Basic communication between parents and their children has been badly affected by cellphones, which the latter, especially those with Mixit — spend many hours on. School work -whether in the form of homework or preparation for tests or exams – has also been negatively affected by cellphones, which have music, games, sms, the internet and so much more to distract their attention from their work. Countless schools report on how cellphones have disturbed lessons, with many now impounding the phones and imposing fines.
And the more this technology advances and expands, the greater will be the potential problems we will face because it will exponentially increase the dangers and distractions. It is no exaggeration to state that we are at great risk of fetishising this technology in a way that alienates and controls us and negatively impacts on our lives, and thereby outweighing the many beneficial aspects.
A new sense of defiance of parental authority and rejection of guidance is rampant across the country. In an interview with the BBC, Barney Pityana said that we have a national social crisis among the youth and that their future was being threatened because there is a breakdown of responsibility and discipline within schools and communities and between parents and their children.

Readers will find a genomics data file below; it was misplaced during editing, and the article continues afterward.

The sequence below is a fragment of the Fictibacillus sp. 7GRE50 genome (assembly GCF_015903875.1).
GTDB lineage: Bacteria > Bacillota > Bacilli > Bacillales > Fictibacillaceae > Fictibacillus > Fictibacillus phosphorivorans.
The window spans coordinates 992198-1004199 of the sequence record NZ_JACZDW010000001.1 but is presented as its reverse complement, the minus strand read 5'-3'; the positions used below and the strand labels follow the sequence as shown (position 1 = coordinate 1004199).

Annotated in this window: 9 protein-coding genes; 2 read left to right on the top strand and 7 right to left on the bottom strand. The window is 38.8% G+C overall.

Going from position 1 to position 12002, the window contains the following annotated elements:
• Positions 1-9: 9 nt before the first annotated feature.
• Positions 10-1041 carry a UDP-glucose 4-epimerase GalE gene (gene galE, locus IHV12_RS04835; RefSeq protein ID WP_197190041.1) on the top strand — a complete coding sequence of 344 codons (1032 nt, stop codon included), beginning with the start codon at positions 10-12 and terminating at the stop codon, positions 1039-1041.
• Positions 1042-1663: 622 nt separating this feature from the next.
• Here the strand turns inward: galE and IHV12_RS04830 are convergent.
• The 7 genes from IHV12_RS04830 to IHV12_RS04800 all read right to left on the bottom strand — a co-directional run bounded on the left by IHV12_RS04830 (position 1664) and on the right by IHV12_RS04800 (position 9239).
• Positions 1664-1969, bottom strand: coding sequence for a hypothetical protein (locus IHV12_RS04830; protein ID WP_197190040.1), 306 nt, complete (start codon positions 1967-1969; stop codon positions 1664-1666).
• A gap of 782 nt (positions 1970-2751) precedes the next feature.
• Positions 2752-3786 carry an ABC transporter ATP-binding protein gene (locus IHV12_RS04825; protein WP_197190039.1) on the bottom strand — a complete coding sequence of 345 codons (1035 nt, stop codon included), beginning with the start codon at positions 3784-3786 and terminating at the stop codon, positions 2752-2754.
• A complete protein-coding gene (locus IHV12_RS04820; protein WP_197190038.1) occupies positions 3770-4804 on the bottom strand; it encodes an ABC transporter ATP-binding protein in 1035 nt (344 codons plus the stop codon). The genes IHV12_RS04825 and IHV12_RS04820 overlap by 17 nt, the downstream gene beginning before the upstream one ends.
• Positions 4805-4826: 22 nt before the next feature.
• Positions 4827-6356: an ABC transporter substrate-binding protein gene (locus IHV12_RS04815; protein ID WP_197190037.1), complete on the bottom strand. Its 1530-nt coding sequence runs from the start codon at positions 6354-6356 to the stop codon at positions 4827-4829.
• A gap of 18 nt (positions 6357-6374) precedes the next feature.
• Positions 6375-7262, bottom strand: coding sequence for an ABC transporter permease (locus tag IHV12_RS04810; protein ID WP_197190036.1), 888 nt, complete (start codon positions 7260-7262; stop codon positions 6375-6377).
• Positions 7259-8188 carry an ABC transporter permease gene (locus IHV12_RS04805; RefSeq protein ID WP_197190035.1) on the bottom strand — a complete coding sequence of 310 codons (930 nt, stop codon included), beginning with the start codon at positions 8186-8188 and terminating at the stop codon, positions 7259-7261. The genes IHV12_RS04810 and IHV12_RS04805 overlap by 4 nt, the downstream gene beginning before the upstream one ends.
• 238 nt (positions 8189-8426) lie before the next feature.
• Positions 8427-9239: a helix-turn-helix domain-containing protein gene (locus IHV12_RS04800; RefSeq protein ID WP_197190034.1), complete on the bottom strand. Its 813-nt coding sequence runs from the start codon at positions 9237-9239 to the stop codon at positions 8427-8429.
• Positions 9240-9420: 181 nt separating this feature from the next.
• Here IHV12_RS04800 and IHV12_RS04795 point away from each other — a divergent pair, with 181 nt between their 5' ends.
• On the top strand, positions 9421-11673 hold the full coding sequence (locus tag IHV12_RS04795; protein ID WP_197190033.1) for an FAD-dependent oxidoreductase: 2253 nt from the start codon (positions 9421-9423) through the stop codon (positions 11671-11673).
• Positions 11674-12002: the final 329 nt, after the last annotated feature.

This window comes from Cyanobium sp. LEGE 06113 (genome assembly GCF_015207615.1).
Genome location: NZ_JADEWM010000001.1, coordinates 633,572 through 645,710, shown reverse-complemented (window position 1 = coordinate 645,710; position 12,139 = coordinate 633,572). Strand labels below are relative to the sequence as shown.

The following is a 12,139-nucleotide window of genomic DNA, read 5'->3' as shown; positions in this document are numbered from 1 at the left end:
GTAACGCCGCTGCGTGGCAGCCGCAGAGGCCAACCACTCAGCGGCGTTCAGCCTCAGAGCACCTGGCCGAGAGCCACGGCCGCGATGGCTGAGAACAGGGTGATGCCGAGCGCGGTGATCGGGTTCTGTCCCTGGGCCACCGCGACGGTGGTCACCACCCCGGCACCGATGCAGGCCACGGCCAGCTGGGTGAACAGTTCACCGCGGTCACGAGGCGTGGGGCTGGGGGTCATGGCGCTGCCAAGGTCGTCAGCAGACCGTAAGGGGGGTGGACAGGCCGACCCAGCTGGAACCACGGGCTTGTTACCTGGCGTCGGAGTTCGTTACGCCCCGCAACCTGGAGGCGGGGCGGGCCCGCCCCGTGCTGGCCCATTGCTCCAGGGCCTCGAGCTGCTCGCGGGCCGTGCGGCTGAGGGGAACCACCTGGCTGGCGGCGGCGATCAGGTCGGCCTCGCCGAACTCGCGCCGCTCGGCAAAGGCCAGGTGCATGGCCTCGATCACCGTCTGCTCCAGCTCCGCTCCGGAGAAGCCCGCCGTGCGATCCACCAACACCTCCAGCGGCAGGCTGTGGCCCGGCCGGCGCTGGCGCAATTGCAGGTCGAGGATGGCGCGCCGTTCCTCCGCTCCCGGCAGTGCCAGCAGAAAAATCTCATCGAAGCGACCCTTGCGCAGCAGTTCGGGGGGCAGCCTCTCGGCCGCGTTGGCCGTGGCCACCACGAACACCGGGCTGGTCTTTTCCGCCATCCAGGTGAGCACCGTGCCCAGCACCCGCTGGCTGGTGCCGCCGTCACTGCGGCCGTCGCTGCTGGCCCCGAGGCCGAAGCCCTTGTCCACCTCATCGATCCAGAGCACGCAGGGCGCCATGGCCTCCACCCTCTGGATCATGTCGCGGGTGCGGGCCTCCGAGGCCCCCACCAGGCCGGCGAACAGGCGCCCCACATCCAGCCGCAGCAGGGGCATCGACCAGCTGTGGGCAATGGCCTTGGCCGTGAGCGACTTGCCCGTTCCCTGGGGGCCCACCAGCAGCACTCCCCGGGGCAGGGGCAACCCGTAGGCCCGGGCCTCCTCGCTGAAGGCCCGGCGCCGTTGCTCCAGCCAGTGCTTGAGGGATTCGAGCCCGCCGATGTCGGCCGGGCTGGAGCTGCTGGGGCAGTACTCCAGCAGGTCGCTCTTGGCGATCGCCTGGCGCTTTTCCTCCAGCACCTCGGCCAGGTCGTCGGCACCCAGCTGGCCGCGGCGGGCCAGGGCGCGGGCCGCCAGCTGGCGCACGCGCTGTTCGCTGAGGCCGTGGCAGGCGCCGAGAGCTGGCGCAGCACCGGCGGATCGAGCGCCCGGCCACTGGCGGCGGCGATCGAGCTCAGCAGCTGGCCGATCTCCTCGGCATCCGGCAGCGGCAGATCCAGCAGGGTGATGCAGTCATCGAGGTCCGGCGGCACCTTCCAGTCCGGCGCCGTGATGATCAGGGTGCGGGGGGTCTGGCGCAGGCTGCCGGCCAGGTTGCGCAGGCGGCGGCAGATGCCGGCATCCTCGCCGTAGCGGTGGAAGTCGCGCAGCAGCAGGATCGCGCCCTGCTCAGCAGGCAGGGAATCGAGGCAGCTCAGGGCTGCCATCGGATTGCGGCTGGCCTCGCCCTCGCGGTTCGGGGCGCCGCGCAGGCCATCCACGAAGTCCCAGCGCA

But to target African pupils as the perpetrators of violence and their parents for not disciplining them, as Gauteng’s minister for education, Angie Motshekga has done, is totally misplaced and in fact provocative. She should know better. There have been numerous incidents of violence at schools involving other “races” or ethnic groups. Besides, because they constitute the overwhelming majority of the student population inevitably and logically there will be proportionately more incidents of violence involving African students than others.
Besides, as a leading member of the ANC in Gauteng, she should know that the vast majority of African pupils come from townships in which generalised poverty and frustration with conditions has itself produced crime and violence since the apartheid days. These children are products of a very unhealthy living environment and until those conditions are changed the likelihood is that violence will continue.
Note must be taken too of the fact that trends towards resorting to violence to solve problems won’t end just because some of these pupils attend former Model C or private schools in formerly white suburbia. This is not, however, to suggest that nothing can be done to address the current violence before we see big social changes. It does suggest that there are systemic causes which require a more holistic approach.
The question is how do we collectively address these huge socio-educational problems? Perhaps President Thabo Mbeki and the government need to organise a national conference of relevant stakeholders to begin a serious conversation and debate about violence in our schools and a concerted strategy to combat it. So deep is this crisis that time is of the essence. We need to act very soon.
If we accept the maxim that the youth are our future then very worrying currents trends demand urgent attention at the highest level.